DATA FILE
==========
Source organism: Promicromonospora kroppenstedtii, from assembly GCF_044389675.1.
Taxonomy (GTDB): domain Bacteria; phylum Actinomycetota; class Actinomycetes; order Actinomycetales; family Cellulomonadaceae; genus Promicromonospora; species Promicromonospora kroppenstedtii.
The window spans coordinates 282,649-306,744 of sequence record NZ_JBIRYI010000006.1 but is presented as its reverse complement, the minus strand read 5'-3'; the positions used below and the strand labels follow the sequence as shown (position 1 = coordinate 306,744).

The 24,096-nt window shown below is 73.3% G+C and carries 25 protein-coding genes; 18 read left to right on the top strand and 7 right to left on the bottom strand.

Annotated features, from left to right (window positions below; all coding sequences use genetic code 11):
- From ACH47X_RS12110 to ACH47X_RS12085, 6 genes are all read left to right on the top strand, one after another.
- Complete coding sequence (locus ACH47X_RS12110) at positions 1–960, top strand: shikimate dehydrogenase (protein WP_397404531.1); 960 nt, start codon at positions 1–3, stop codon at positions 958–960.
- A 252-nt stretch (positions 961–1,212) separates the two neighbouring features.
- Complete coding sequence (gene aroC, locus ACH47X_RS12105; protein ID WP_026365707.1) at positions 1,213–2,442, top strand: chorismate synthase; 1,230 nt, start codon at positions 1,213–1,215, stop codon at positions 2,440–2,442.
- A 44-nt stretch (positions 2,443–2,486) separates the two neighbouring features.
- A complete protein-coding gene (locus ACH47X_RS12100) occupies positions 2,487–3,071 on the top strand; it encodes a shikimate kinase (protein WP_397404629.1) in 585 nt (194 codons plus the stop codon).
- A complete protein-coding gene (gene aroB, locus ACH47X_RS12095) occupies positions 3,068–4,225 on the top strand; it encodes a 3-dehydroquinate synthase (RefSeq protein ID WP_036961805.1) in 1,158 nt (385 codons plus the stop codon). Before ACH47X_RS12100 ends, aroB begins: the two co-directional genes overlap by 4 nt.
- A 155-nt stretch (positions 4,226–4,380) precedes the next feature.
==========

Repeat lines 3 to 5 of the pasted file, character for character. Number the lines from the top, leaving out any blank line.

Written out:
The window spans coordinates 282,649-306,744 of sequence record NZ_JBIRYI010000006.1 but is presented as its reverse complement, the minus strand read 5'-3'; the positions used below and the strand labels follow the sequence as shown (position 1 = coordinate 306,744).

The 24,096-nt window shown below is 73.3% G+C and carries 25 protein-coding genes; 18 read left to right on the top strand and 7 right to left on the bottom strand.

Annotated features, from left to right (window positions below; all coding sequences use genetic code 11):